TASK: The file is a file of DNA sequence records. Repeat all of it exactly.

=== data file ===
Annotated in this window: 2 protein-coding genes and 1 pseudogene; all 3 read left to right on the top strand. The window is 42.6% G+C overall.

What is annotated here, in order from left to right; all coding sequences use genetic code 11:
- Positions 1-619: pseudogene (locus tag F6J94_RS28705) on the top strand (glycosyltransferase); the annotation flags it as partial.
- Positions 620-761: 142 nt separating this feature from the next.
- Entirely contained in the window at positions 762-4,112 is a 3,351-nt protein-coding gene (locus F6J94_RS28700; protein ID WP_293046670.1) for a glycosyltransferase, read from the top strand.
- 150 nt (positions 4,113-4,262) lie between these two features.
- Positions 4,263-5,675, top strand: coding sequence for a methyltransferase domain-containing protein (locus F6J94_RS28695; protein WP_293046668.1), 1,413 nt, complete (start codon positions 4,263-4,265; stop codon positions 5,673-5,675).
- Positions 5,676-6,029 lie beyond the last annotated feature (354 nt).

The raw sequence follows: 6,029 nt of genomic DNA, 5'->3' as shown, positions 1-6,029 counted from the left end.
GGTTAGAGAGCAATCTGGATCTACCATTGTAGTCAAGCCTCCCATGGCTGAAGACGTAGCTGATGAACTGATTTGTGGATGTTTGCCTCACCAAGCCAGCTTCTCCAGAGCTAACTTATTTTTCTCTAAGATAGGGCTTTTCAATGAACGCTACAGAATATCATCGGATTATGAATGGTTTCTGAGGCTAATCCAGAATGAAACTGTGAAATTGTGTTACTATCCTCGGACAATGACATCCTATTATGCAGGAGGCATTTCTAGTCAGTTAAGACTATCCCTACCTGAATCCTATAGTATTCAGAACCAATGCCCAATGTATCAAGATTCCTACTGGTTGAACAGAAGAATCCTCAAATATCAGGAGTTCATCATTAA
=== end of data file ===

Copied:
Annotated in this window: 2 protein-coding genes and 1 pseudogene; all 3 read left to right on the top strand. The window is 42.6% G+C overall.

What is annotated here, in order from left to right; all coding sequences use genetic code 11:
- Positions 1-619: pseudogene (locus tag F6J94_RS28705) on the top strand (glycosyltransferase); the annotation flags it as partial.
- Positions 620-761: 142 nt separating this feature from the next.
- Entirely contained in the window at positions 762-4,112 is a 3,351-nt protein-coding gene (locus F6J94_RS28700; protein ID WP_293046670.1) for a glycosyltransferase, read from the top strand.
- 150 nt (positions 4,113-4,262) lie between these two features.
- Positions 4,263-5,675, top strand: coding sequence for a methyltransferase domain-containing protein (locus F6J94_RS28695; protein WP_293046668.1), 1,413 nt, complete (start codon positions 4,263-4,265; stop codon positions 5,673-5,675).
- Positions 5,676-6,029 lie beyond the last annotated feature (354 nt).

The raw sequence follows: 6,029 nt of genomic DNA, 5'->3' as shown, positions 1-6,029 counted from the left end.
GGTTAGAGAGCAATCTGGATCTACCATTGTAGTCAAGCCTCCCATGGCTGAAGACGTAGCTGATGAACTGATTTGTGGATGTTTGCCTCACCAAGCCAGCTTCTCCAGAGCTAACTTATTTTTCTCTAAGATAGGGCTTTTCAATGAACGCTACAGAATATCATCGGATTATGAATGGTTTCTGAGGCTAATCCAGAATGAAACTGTGAAATTGTGTTACTATCCTCGGACAATGACATCCTATTATGCAGGAGGCATTTCTAGTCAGTTAAGACTATCCCTACCTGAATCCTATAGTATTCAGAACCAATGCCCAATGTATCAAGATTCCTACTGGTTGAACAGAAGAATCCTCAAATATCAGGAGTTCATCATTAA